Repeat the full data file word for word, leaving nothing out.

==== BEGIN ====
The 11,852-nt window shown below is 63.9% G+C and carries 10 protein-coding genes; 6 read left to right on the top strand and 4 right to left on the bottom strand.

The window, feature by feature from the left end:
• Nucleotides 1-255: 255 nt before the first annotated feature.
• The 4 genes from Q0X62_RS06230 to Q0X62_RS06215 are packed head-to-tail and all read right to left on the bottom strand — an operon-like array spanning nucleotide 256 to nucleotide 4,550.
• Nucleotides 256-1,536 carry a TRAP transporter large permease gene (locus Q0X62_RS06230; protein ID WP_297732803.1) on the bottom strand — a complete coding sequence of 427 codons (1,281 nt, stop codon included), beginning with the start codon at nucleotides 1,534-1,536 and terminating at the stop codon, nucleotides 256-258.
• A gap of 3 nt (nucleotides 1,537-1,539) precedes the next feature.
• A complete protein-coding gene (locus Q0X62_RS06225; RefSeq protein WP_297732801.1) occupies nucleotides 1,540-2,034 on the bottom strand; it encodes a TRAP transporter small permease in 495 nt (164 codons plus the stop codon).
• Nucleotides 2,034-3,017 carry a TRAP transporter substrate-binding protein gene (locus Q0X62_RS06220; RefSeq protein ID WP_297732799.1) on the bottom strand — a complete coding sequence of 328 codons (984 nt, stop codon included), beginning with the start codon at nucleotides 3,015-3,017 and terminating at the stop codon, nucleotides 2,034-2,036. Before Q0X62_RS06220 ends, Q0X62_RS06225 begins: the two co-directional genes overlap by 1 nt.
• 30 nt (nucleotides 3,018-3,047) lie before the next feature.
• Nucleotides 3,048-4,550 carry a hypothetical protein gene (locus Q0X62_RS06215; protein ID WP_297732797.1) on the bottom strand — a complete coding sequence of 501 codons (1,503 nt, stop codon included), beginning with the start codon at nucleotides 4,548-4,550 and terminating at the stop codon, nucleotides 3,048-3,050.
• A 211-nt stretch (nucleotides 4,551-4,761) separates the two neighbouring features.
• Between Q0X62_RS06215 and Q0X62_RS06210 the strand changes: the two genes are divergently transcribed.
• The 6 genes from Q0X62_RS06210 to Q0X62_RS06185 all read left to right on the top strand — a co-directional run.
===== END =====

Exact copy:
The 11,852-nt window shown below is 63.9% G+C and carries 10 protein-coding genes; 6 read left to right on the top strand and 4 right to left on the bottom strand.

The window, feature by feature from the left end:
• Nucleotides 1-255: 255 nt before the first annotated feature.
• The 4 genes from Q0X62_RS06230 to Q0X62_RS06215 are packed head-to-tail and all read right to left on the bottom strand — an operon-like array spanning nucleotide 256 to nucleotide 4,550.
• Nucleotides 256-1,536 carry a TRAP transporter large permease gene (locus Q0X62_RS06230; protein ID WP_297732803.1) on the bottom strand — a complete coding sequence of 427 codons (1,281 nt, stop codon included), beginning with the start codon at nucleotides 1,534-1,536 and terminating at the stop codon, nucleotides 256-258.
• A gap of 3 nt (nucleotides 1,537-1,539) precedes the next feature.
• A complete protein-coding gene (locus Q0X62_RS06225; RefSeq protein WP_297732801.1) occupies nucleotides 1,540-2,034 on the bottom strand; it encodes a TRAP transporter small permease in 495 nt (164 codons plus the stop codon).
• Nucleotides 2,034-3,017 carry a TRAP transporter substrate-binding protein gene (locus Q0X62_RS06220; RefSeq protein ID WP_297732799.1) on the bottom strand — a complete coding sequence of 328 codons (984 nt, stop codon included), beginning with the start codon at nucleotides 3,015-3,017 and terminating at the stop codon, nucleotides 2,034-2,036. Before Q0X62_RS06220 ends, Q0X62_RS06225 begins: the two co-directional genes overlap by 1 nt.
• 30 nt (nucleotides 3,018-3,047) lie before the next feature.
• Nucleotides 3,048-4,550 carry a hypothetical protein gene (locus Q0X62_RS06215; protein ID WP_297732797.1) on the bottom strand — a complete coding sequence of 501 codons (1,503 nt, stop codon included), beginning with the start codon at nucleotides 4,548-4,550 and terminating at the stop codon, nucleotides 3,048-3,050.
• A 211-nt stretch (nucleotides 4,551-4,761) separates the two neighbouring features.
• Between Q0X62_RS06215 and Q0X62_RS06210 the strand changes: the two genes are divergently transcribed.
• The 6 genes from Q0X62_RS06210 to Q0X62_RS06185 all read left to right on the top strand — a co-directional run.